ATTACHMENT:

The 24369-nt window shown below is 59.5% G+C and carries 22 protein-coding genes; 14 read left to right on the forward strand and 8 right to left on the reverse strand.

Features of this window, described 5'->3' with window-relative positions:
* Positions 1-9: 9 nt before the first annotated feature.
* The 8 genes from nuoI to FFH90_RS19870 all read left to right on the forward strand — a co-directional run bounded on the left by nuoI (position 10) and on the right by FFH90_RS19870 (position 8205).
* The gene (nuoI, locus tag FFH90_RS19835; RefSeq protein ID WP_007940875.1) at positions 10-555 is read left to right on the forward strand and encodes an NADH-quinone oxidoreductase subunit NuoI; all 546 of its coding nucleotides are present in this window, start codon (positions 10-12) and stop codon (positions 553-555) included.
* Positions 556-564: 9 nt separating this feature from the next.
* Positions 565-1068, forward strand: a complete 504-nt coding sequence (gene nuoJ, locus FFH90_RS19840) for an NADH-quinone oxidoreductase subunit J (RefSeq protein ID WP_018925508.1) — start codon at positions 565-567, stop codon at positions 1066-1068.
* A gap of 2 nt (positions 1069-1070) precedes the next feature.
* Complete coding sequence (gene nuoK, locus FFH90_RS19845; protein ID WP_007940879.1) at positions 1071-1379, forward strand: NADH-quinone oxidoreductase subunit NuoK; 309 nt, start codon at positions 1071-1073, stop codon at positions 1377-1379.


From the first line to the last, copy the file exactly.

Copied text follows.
The 24369-nt window shown below is 59.5% G+C and carries 22 protein-coding genes; 14 read left to right on the forward strand and 8 right to left on the reverse strand.

Features of this window, described 5'->3' with window-relative positions:
* Positions 1-9: 9 nt before the first annotated feature.
* The 8 genes from nuoI to FFH90_RS19870 all read left to right on the forward strand — a co-directional run bounded on the left by nuoI (position 10) and on the right by FFH90_RS19870 (position 8205).
* The gene (nuoI, locus tag FFH90_RS19835; RefSeq protein ID WP_007940875.1) at positions 10-555 is read left to right on the forward strand and encodes an NADH-quinone oxidoreductase subunit NuoI; all 546 of its coding nucleotides are present in this window, start codon (positions 10-12) and stop codon (positions 553-555) included.
* Positions 556-564: 9 nt separating this feature from the next.
* Positions 565-1068, forward strand: a complete 504-nt coding sequence (gene nuoJ, locus FFH90_RS19840) for an NADH-quinone oxidoreductase subunit J (RefSeq protein ID WP_018925508.1) — start codon at positions 565-567, stop codon at positions 1066-1068.
* A gap of 2 nt (positions 1069-1070) precedes the next feature.
* Complete coding sequence (gene nuoK, locus FFH90_RS19845; protein ID WP_007940879.1) at positions 1071-1379, forward strand: NADH-quinone oxidoreductase subunit NuoK; 309 nt, start codon at positions 1071-1073, stop codon at positions 1377-1379.